Monday 20 October 2014

Third of us struck by hay fever as pollen counts on rise

Michael Staines and Allison Bray

Published 24/06/2014 | 02:30

Hay fever sufferers could be set to double by 2040
Hay fever sufferers could be set to double by 2040

NEARLY a third of the country is in the grip of hay fever, with more high pollen counts forecast for the coming week.

The dry sunny weather has been causing misery for the 30pc of people in Ireland suffering from 'allergic rhinitis', or hay fever as it is commonly known.

Ireland has one of the highest instances of the allergy worldwide

Dr Ranbir Kaulsay of the Clontarf Clinic in Dublin said that, on a global level, the number of hay fever sufferers could be set to double by 2040.

"We certainly are looking at a worldwide increase in hay fever and unfortunately the numbers are increasing exponentially," said Dr Kaulsay.

"There are a number of factors for why that might be. The main one for me would be global environmental changes. The fact is we have a change in the pollen patterns. We know that the count is getting higher and we know climate change has something to do with it."

It's not just our environment that may be changing, however, according to the doctor. He also pointed out genetics, air pollution, an overuse of antibiotics and the way we raise our children may also be to blame. "The old, 'farm-like,' way of growing up was actually the healthiest," said Dr Kaulsay.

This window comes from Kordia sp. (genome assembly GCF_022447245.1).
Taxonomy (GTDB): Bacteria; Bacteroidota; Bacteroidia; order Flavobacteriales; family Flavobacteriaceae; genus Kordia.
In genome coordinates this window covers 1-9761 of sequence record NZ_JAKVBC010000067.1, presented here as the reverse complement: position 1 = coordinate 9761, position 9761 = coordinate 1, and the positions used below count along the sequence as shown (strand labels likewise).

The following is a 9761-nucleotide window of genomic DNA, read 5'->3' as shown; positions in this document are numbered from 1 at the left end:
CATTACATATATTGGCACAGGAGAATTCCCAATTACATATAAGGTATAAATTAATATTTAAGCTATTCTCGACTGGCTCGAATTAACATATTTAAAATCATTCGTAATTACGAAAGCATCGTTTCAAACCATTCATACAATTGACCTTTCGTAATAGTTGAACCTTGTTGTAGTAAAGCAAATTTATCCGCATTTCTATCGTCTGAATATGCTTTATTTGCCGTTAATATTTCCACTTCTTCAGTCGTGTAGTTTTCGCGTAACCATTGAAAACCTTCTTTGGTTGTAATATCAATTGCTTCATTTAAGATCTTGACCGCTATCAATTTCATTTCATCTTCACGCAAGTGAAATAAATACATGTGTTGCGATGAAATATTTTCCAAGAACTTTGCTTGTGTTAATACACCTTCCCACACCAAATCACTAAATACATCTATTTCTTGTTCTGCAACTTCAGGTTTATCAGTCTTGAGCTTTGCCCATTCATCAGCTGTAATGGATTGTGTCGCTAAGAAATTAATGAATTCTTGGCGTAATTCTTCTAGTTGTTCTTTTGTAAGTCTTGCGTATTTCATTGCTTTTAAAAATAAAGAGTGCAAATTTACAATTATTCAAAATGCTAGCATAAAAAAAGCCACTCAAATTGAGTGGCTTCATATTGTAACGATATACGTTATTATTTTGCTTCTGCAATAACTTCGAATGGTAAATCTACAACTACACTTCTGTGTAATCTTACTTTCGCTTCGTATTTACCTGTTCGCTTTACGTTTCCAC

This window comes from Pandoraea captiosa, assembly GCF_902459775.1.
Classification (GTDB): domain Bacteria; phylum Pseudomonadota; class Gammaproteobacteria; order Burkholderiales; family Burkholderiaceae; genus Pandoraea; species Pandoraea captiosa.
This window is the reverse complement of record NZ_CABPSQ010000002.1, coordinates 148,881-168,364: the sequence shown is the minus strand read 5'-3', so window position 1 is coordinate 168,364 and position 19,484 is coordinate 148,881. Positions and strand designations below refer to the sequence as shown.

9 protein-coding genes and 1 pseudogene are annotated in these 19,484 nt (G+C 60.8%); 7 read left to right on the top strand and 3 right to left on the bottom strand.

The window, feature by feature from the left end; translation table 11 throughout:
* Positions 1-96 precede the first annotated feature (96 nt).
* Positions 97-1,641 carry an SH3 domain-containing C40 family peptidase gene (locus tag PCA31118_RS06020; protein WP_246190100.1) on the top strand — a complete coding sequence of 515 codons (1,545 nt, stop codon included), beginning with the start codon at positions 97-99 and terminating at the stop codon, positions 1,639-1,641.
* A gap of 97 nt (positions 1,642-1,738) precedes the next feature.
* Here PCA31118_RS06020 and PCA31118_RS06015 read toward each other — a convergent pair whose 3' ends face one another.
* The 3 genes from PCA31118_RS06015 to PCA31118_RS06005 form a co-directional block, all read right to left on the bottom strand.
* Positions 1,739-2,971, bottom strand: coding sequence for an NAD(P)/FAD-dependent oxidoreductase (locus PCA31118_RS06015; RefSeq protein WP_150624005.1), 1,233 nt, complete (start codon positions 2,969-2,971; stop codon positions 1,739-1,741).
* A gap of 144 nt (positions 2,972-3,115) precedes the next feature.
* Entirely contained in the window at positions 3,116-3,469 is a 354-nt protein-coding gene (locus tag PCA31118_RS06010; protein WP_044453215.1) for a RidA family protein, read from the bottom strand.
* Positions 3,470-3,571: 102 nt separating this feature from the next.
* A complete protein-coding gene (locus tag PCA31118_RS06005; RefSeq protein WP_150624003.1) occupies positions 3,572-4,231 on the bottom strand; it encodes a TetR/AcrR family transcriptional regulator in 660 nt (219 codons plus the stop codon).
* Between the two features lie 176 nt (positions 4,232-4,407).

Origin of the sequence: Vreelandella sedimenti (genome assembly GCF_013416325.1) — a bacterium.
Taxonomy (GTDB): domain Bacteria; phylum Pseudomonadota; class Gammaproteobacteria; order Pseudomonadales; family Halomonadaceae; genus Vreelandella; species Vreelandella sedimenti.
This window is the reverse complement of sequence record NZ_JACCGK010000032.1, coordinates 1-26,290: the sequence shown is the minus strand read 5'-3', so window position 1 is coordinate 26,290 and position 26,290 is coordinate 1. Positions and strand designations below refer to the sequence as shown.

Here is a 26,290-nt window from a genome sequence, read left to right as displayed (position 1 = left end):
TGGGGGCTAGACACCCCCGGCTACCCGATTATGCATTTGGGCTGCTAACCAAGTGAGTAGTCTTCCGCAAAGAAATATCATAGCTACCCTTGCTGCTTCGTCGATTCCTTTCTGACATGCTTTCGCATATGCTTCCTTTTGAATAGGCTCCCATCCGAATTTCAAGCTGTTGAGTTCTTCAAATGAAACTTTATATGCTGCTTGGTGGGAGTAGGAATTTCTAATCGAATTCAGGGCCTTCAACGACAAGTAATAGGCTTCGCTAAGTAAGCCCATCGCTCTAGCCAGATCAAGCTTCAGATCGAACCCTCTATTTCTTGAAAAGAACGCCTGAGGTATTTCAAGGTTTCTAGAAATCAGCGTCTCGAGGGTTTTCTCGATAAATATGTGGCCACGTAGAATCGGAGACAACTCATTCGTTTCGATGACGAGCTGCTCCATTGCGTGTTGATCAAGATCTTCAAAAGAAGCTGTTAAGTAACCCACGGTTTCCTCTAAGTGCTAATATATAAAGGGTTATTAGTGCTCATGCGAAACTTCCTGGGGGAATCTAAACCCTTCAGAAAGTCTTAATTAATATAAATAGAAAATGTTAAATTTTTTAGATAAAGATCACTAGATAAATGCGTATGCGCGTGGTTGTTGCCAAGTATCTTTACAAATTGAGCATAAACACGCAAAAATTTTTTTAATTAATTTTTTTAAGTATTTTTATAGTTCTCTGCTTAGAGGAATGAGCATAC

"Young children would have been exposed to a lot more bugs and pets and you wouldn't have been using so much disinfectant.

"All of that is healthy for boosting the immune system's development. That is the primary cause of an increase in allergies and that would apply to everything from asthma to allergic rhinitis."

Hay fever sufferers will join farmers and gardeners in breathing a sigh of relief as light showers move in as this week progresses.

But temperatures will remain mild through the weekend as the recent spate of warm, dry weather comes to an end starting today, according to Met Eireann forecaster Eoin Sherlock.

While temperatures will remain mild, clouds will start to move in this morning with Ulster and north Leinster expected to get some patchy rain or drizzle, especially along the east coast, he said.

Sunday is expected to be fairly dry nationwide, with just the odd shower, he added.

Irish Independent

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